3. Apophysis short to elongate or narrowly pyriform similar in color or darker than the urn; calyptra either constricted or not constricted distal to the base; coprophilous or not.
4. Apophysis short to elongate, as wide as or narrower than the urn and similar to it in color; calyptra constricted distal to the base; peristome teeth 16; calyptra constricted distal to the base; not coprophilous (North American species) …………………………………………………………………....2. Tayloria, p. xx
4. Apophysis narrowly pyriform, somewhat broader and usually longer than the urn, the same color or darker than the urn; peristome teeth single with 8 well-developed exostome teeth, calyptra not constricted distal to the base; coprophilous or grows on old bones …………….……………………..….3. Tetraplodon (in part), p. xx
3. Apophysis clearly differentiated, elongate and somewhat broader to much broader than the urn; calyptra not constricted distal to the base; coprophilous or grows on old bones.
5. Apophysis globose to turbinate, sometimes becoming umbrella-like, greatly differentiated in size, shape, color, and texture; seta smooth and slender; peristome teeth double and fused in pairs, chambered …….....4. Splachnum, p. xx
5. Apophysis rounded, not or only slightly wider than the urn; seta hyaline and slender; peristome single with 8--12 rudimentary outer teeth, not chambered………………………………………………….…….5. Aplodon, p. xx
1. VOITIA Hornschuch, De Voitia et Systylio 5, plate 1. 1818 * [For Johann Gottlob Wilhelm Voit, 1787--1813, German bryologist]
Plants in tufts 2--6 cm, light green to yellow green, densely radiculose proximally the distal 5 mm. Stems 1--6 cm, often branched. Stem leaves slightly contorted when dry erect-spreading when wet, lanceolate, long-acuminate, margins entire, ± incurved; costa excurrent; distal leaf cells rectangular, 35--55 x 20--25 \um; basal cells 55--95 \um in length. Specialized asexual reproduction none. Sexual condition autoicous; perigonia and perichaetia terminal on separate branches. Seta 1--3 cm, yellowish to dark red, darkest in the distal portion, straight or slightly twisted basally, usually strongly twisted immediately proximal to the capsule; apophysis absent. Capsule cleistocarpous, dark red, symmetric or slightly curved; annulus and peristome lacking; operculum not differentiated. Calyptra enlarged and completely covering the capsule, sometimes split at the base. Spores 7--18 \um, smooth.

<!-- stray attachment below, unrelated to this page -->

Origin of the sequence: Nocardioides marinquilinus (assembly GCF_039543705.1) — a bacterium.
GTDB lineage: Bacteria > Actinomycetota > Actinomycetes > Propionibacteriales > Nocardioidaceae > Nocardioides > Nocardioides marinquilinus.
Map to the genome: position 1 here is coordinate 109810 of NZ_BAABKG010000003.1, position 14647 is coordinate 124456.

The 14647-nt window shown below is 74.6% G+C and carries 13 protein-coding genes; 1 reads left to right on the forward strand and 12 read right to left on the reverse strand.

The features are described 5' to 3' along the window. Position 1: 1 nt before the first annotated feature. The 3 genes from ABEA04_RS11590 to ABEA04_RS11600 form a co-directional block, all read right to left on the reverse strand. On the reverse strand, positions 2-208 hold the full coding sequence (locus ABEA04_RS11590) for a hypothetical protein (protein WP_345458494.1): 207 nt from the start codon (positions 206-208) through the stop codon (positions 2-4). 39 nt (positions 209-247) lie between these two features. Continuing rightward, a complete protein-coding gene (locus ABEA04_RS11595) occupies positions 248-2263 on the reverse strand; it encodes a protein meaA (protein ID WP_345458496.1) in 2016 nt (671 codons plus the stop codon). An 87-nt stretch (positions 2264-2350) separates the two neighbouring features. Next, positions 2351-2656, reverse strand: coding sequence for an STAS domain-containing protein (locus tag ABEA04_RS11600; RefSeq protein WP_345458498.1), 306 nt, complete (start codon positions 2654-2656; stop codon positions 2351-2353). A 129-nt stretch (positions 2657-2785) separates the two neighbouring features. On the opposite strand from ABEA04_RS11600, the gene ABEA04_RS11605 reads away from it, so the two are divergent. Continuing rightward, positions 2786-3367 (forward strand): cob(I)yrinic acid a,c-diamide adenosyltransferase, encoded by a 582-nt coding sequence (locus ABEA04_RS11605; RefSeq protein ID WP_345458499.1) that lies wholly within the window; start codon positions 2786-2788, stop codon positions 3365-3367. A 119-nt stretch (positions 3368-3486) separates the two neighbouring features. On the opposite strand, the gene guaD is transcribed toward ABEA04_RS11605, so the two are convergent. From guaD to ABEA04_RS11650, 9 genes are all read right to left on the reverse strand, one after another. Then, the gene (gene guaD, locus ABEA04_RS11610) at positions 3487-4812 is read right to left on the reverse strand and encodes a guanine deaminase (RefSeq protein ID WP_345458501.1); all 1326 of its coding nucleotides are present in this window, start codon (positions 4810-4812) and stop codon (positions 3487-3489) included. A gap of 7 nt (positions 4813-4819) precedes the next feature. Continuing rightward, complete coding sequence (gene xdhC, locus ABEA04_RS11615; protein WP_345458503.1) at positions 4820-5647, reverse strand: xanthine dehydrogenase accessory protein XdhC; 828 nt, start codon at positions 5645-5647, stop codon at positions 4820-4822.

Species 2 (2 in the flora): circumboreal and mountainous
regions of Europe and western
Voitia species are coprophilic, but, as they are cleistocarpous, do not have the spores dispersed by flies (Diptera). Spores are released by the disintegration of the sporangial wall. The dark red capsule is quite distinct and the two species are easily distinguished by the shape of the capsule.
SELECTED REFERENCES Goffinet, B. and A. J. Shaw. 2002. Independent origins of cleistocarpy in the Splachnaceae: analyses of cpDNA sequences reveals polyphyly of the Voitioideae. Syst. Bot. 27: 203--208. Goffinet, B., A. J. Shaw, and C. Cox. 2004. Phylogenetic inferences in the dung moss family Splachnaceae from analysis of cpDNA sequence data and implications for the evolution of entomophily. Am. J. Bot. 91: 748--759.
1. Capsule oblong-ovate, narrowing gradually to the seta without a ridge formation; seta usually strongly twisted immediately proximal to the capsule ………...………………………..1. Voitia nivalis